As a total aside, my SEA friends pronounce 'Winnie The Pooh' as 'We-needa Pooh' - never fails to entertain!
110 posts • joined 14 May 2011
Re: Typical el Reg
OK then, the article mentions Byte so here's a quote from the late Jerry Pournelle, "the Mac didn't become the computer for the rest of us because the first Macs were too limited and the next generation which could have been that were at prices the rest of us couldn't afford. It took Windows -- unreliable, limited, slick looking but finicky, wasteful of resources -- to get computers on every desk and in every home and in every classroom."
Much good has come from the democratization of computing but Apple played little part in that.
Re: I'm sneering, but you know who's to blame for this?
I totally get that you dislike Amber Rudd (me too!) but smart meters are an EU wheeze leapt upon by Ed Miliband's Department of Energy and Climate Change, the Minister of State for Energy at that time was Mike O'Brien who told the Telegraph in July of his that, "After a while I barely looked at it, didn't use it. We got rid of it."
I think he meant the 'in home device' rather than the meter - him not knowing the difference wouldn't surprise me given that he, not Amber Rudd, is largely responsible for the present mess. OTOH he's no longer MP for North Warwickshire so perhaps he has ripped his meter out and is cultivating something entirely different to the usual Westminster disdain for voters.
Well it's not like they had a choice - they couldn't do the former as there was no 6502 replacement that suited them so they did the latter. I think the article implies that.
This was an age when eg IDE was a novelty, the problem was that Acorn were used to doing peripheral control on the CPU to cut hardware costs and arrive at a viable price point but you can't have your CPU disappearing into it's own microcode for a dozen (plus some random number of) clock cycles without your OS thinking the hardware has failed. IIRC MUL was the first ARM instruction to take more than one clock tick and if you watch an ARM running RISC OS it's forever jumping into and out of Supervisor Mode.
There's no need to be revisionist over the history. The truth is the Master series hung around in education for an embarrassing length of time and left the door open for the competition which consequently sealed Acorn's fate. That ARM didn't disappear is 50% excellent judgement and 50% good timing/luck.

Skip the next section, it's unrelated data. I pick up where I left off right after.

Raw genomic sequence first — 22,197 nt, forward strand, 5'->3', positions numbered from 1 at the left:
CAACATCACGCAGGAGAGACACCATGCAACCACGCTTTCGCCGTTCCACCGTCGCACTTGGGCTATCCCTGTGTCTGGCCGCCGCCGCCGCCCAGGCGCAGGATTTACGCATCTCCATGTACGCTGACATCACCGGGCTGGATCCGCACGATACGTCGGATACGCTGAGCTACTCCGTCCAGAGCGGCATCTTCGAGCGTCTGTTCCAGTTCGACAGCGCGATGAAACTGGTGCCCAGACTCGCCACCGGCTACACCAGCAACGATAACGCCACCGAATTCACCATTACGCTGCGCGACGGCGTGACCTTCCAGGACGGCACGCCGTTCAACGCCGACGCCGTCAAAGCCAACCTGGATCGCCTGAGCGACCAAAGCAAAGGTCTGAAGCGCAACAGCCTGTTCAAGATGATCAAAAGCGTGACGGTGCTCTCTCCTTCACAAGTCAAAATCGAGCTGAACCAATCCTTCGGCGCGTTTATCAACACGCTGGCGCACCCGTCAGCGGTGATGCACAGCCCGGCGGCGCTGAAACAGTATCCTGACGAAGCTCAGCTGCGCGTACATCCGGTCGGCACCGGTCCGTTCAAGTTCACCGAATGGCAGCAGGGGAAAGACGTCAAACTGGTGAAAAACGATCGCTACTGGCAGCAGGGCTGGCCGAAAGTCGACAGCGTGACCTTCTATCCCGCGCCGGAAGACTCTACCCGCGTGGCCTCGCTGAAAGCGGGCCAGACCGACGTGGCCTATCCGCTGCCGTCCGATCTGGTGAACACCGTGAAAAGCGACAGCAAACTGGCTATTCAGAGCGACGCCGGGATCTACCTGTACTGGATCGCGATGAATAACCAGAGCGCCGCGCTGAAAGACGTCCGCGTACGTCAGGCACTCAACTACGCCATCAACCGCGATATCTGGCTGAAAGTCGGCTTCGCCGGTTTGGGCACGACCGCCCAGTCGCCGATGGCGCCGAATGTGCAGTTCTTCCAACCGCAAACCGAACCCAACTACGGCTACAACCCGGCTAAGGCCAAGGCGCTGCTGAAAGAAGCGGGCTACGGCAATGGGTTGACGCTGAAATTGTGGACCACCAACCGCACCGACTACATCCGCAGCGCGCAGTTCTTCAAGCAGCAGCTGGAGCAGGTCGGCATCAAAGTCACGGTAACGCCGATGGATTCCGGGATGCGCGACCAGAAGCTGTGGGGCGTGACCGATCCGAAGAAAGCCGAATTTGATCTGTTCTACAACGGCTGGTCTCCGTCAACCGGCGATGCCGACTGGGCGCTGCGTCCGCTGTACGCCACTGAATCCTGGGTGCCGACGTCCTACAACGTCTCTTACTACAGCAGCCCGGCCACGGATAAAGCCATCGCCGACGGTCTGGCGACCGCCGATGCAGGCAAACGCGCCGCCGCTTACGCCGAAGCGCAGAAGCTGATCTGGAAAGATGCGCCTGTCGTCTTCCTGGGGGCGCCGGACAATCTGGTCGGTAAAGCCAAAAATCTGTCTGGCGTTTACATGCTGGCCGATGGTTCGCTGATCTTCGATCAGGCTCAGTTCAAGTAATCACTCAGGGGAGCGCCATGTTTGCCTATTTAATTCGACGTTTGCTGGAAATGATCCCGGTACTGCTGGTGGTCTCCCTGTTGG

As for unhackable, as with BBC MOS, RISC OS routines were called through vectors plus those OS ROM modules were fully relocatable and could be replaced by soft loaded RAM resident versions and often were cos patching. Hacking the OS was half the fun and yes, still got mine too.
Re: "From my 50,000 feet position"...
But surely he needs to define the key attributes of his emergent themes and mandate guidelines to provide rafts of measures to drive pictures of excellence through a robust organising framework leveraging relative advantage, compatibility, complexity, observability and triability in his best of breed world class solutions going forward?
Re: Wasps / Apple fall
Had this in the female loo at work, all the other men in the company being too pussy to deal with the situation I went in with a Henry hoover like some sort of Ghostbuster and thunked them down the nozzle (top tip!) after which I duct-taped their entry holes.
Left a note on the hoover and the nest to die off over winter, total pest control bill £0.00
Lock Story 3: Nothing But a Hand-towel
Smart friend, house in her name, partner & father of her three kids decides to re-engineer his personality with cocaine. He's kicked out but returns one day while she's showering and one of the kids lets him it. He drags her into the street, naked except for a small hand-towel, and locks her out of her own house. Phone box 999, mentions she's naked - said she'd never seen so many police cars turn up at once.
Lock Story 2: Young, Dumb and (not) Full of Chips
Same street, fire engine turns up outside one teatime and their radio came right through the hi-fi (A&R A60). Turns out the young female student occupant (details that seemed important to the fire service) had locked herself out with a fryer going on the hob.
Lock Story 1: Bank Holiday Locksmith
Elderly neighbour locked herself out, distressed at the cost of a bank holiday locksmith (but not quite distressed enough for the police to break in for her) she mentioned there were keys inside in the lock of the other door.
Out we went with toolbox and a small mirror to make something to hook the keys out through the front door letterbox. Took maybe an hour, Victorian terrace street plenty of people passing and not one single person queried or even jokingly mentioned what we were doing.